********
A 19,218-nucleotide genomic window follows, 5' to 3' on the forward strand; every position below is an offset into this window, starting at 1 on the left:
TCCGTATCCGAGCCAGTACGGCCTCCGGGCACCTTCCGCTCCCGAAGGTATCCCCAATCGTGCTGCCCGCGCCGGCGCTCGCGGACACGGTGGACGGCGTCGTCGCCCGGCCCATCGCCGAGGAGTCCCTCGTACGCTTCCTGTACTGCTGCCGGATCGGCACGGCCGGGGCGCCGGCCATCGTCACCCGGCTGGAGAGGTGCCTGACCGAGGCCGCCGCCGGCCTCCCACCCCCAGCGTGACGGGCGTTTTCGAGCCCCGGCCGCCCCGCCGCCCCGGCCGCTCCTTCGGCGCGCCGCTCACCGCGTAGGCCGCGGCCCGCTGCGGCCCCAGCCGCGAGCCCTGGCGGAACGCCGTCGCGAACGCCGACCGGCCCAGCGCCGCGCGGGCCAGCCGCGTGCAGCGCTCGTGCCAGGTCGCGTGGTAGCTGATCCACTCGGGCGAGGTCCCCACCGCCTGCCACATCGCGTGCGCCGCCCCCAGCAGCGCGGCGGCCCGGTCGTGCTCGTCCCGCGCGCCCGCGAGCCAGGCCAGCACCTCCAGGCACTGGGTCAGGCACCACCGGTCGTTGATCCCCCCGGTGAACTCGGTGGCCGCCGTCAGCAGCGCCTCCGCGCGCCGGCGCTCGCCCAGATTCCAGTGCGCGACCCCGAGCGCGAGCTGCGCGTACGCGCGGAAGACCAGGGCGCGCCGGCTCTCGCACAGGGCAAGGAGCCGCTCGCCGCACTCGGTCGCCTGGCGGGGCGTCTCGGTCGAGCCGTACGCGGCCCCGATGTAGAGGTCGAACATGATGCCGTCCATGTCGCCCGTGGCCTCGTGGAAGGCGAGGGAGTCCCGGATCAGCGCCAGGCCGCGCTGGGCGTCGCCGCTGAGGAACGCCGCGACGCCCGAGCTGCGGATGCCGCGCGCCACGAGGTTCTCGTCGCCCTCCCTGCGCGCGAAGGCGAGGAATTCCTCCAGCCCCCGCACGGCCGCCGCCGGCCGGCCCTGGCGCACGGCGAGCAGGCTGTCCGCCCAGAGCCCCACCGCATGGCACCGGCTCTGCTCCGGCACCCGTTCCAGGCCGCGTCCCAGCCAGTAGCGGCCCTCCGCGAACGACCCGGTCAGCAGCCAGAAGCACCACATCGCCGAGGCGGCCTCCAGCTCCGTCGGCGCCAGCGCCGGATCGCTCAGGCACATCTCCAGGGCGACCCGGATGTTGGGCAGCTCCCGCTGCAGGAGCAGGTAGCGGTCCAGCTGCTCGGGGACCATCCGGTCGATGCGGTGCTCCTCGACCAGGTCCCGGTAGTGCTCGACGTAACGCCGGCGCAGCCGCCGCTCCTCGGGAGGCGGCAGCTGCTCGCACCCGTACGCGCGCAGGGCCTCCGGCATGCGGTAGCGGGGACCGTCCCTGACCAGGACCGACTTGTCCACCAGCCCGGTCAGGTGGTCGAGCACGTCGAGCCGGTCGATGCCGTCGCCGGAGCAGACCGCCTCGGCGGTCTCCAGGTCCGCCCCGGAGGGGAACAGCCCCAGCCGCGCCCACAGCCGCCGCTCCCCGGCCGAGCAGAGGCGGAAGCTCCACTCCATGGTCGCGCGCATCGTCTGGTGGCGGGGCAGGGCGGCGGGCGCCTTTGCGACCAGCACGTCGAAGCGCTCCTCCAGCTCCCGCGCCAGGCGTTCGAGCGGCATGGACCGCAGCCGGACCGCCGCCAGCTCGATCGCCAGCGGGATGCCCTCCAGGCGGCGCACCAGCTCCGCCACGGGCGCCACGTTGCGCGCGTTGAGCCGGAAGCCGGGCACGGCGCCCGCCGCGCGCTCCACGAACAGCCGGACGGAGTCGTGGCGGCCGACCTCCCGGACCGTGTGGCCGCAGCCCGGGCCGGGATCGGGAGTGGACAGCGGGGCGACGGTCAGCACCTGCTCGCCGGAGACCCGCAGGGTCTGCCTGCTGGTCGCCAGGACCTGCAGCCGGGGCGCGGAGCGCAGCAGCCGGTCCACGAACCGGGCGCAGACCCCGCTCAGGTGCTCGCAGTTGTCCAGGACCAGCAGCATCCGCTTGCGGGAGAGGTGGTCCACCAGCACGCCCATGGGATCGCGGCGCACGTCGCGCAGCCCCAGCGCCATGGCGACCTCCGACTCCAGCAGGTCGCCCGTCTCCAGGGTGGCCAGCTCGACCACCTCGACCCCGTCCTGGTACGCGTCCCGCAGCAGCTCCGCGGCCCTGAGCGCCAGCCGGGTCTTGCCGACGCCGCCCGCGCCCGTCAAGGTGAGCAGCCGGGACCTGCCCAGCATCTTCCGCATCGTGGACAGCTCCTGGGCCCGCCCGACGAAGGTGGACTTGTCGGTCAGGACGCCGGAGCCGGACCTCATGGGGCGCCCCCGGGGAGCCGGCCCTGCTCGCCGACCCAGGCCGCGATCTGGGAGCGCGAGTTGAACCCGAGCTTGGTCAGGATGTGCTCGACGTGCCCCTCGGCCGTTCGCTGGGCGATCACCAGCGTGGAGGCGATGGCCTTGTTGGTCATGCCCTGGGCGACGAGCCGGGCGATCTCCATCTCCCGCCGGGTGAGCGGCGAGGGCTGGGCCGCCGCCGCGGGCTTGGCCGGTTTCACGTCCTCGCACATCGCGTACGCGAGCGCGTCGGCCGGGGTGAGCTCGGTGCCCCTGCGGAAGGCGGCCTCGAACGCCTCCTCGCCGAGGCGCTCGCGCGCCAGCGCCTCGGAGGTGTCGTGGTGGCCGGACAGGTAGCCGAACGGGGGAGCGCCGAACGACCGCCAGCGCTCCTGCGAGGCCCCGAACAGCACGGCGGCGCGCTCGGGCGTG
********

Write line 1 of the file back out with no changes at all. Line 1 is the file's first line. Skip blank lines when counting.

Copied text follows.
A 19,218-nucleotide genomic window follows, 5' to 3' on the forward strand; every position below is an offset into this window, starting at 1 on the left: